Amanda Vickery takes a look at history for children in today's Guardian. In particular, Vickery analyzes three recent publications: 1) Horrible Histories: Dublin (Terry Deary, illustrated by Martin Brown); 2) Our Island Story (H.E. Marshall); and 3) A Little History of the World (E.H. Gombrich, translated by Caroline Mustill) . Our Island Story and A Little History of the World are reissued classics, the first published in 1905 and the second in 1935.
I must admit I really enjoy the Horrible Histories and wonder if we have U.S. equivalents. They are irreverent, funny, and Deary leaves "'the nasty bits'" in.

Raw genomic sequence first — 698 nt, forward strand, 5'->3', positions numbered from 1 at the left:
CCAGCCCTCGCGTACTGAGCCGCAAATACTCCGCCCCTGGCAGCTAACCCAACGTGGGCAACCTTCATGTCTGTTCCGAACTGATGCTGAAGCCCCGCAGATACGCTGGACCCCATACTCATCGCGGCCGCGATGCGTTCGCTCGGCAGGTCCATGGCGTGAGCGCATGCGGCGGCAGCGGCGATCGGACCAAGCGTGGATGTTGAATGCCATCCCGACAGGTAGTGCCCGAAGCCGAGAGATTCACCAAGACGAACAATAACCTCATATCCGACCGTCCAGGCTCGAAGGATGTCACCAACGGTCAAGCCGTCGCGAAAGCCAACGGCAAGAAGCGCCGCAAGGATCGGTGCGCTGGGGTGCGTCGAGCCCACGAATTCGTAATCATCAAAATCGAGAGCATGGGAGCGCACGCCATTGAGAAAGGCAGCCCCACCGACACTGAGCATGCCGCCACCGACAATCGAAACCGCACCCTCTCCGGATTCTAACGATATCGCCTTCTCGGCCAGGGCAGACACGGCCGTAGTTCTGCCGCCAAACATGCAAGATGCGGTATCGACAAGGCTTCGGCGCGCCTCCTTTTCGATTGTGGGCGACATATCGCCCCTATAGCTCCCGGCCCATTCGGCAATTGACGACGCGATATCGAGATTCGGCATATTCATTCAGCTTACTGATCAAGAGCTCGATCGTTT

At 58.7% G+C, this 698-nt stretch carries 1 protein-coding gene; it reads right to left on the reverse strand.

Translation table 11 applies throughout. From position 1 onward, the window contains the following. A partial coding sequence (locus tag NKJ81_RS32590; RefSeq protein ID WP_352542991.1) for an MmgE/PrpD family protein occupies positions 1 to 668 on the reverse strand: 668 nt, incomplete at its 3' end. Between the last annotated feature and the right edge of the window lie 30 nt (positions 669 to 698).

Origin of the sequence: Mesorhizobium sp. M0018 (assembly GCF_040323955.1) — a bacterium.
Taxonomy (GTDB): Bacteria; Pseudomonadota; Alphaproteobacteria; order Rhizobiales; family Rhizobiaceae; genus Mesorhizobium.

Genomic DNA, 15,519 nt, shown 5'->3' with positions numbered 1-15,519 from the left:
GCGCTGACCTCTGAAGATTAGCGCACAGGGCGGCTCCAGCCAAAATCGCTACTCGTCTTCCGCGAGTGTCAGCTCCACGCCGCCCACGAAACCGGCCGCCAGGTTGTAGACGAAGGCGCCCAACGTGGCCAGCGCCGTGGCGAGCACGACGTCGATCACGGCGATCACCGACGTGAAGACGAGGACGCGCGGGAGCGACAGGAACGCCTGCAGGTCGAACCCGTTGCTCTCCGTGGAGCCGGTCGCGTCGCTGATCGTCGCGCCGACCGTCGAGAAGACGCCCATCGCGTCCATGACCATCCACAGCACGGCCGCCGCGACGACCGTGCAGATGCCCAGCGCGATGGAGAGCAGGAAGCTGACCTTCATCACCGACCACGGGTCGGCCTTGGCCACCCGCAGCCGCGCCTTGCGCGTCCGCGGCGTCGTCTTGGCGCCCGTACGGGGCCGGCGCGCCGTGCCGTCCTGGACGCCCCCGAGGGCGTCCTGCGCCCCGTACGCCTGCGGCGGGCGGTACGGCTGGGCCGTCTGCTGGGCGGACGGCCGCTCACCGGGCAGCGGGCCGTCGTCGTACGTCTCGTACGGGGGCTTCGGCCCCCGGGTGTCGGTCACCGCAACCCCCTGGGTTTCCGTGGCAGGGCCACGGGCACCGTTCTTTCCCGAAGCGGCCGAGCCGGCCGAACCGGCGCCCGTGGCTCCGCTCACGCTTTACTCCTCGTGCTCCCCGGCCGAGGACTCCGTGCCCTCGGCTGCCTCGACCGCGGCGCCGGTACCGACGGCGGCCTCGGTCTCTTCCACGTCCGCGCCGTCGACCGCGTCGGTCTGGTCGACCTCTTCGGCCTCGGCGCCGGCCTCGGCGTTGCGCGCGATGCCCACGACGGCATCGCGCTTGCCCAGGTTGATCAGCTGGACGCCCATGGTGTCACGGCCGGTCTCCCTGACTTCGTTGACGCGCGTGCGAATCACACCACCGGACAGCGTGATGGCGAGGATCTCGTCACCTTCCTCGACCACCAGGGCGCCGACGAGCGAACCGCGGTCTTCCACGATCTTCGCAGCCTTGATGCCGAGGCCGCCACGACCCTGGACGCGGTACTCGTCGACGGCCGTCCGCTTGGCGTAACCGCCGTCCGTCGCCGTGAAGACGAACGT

Vickery finds Our Island Story insular and remarks, "To recommend Our Island Story as a textbook for nine- to 12-year-olds is like relying on Mel Gibson for the history of Scotland." A funny comparison. Gombrich fares better and Vickery quotes from his elegant conclusion: "We are all carried along by its force, each a tiny, evanescent bubble of foam, lifted momentarily on the crest of a wave, only to vanish for ever. 'But we must make use of that moment. It is worth the effort.'" Agreed.